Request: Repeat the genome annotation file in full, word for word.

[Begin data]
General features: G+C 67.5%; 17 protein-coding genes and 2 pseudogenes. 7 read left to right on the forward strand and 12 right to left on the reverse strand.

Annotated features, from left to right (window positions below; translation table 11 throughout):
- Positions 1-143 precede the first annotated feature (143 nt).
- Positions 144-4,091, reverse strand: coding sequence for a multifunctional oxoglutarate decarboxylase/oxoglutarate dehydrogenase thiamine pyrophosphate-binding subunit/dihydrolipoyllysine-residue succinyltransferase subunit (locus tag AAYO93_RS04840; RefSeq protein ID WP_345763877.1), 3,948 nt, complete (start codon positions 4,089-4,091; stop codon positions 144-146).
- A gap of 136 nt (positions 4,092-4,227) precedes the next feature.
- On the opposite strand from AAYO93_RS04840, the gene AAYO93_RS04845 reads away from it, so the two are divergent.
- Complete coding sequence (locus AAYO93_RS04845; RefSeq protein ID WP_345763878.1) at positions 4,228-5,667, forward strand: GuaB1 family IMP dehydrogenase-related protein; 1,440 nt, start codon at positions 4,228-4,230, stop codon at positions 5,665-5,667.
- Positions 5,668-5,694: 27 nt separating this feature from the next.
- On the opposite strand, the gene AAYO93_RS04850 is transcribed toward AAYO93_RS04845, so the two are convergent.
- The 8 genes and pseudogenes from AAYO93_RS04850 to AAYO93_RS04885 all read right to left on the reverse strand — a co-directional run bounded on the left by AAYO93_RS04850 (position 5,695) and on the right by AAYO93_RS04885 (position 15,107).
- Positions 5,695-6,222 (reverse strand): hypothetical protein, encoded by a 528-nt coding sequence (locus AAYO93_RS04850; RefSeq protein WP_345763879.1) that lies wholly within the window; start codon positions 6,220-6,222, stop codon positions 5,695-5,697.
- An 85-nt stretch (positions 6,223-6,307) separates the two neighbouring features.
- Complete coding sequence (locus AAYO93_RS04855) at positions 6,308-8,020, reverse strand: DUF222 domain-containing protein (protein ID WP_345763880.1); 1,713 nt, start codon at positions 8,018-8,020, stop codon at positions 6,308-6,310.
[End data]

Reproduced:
General features: G+C 67.5%; 17 protein-coding genes and 2 pseudogenes. 7 read left to right on the forward strand and 12 right to left on the reverse strand.

Annotated features, from left to right (window positions below; translation table 11 throughout):
- Positions 1-143 precede the first annotated feature (143 nt).
- Positions 144-4,091, reverse strand: coding sequence for a multifunctional oxoglutarate decarboxylase/oxoglutarate dehydrogenase thiamine pyrophosphate-binding subunit/dihydrolipoyllysine-residue succinyltransferase subunit (locus tag AAYO93_RS04840; RefSeq protein ID WP_345763877.1), 3,948 nt, complete (start codon positions 4,089-4,091; stop codon positions 144-146).
- A gap of 136 nt (positions 4,092-4,227) precedes the next feature.
- On the opposite strand from AAYO93_RS04840, the gene AAYO93_RS04845 reads away from it, so the two are divergent.
- Complete coding sequence (locus AAYO93_RS04845; RefSeq protein ID WP_345763878.1) at positions 4,228-5,667, forward strand: GuaB1 family IMP dehydrogenase-related protein; 1,440 nt, start codon at positions 4,228-4,230, stop codon at positions 5,665-5,667.
- Positions 5,668-5,694: 27 nt separating this feature from the next.
- On the opposite strand, the gene AAYO93_RS04850 is transcribed toward AAYO93_RS04845, so the two are convergent.
- The 8 genes and pseudogenes from AAYO93_RS04850 to AAYO93_RS04885 all read right to left on the reverse strand — a co-directional run bounded on the left by AAYO93_RS04850 (position 5,695) and on the right by AAYO93_RS04885 (position 15,107).
- Positions 5,695-6,222 (reverse strand): hypothetical protein, encoded by a 528-nt coding sequence (locus AAYO93_RS04850; RefSeq protein WP_345763879.1) that lies wholly within the window; start codon positions 6,220-6,222, stop codon positions 5,695-5,697.
- An 85-nt stretch (positions 6,223-6,307) separates the two neighbouring features.
- Complete coding sequence (locus AAYO93_RS04855) at positions 6,308-8,020, reverse strand: DUF222 domain-containing protein (protein ID WP_345763880.1); 1,713 nt, start codon at positions 8,018-8,020, stop codon at positions 6,308-6,310.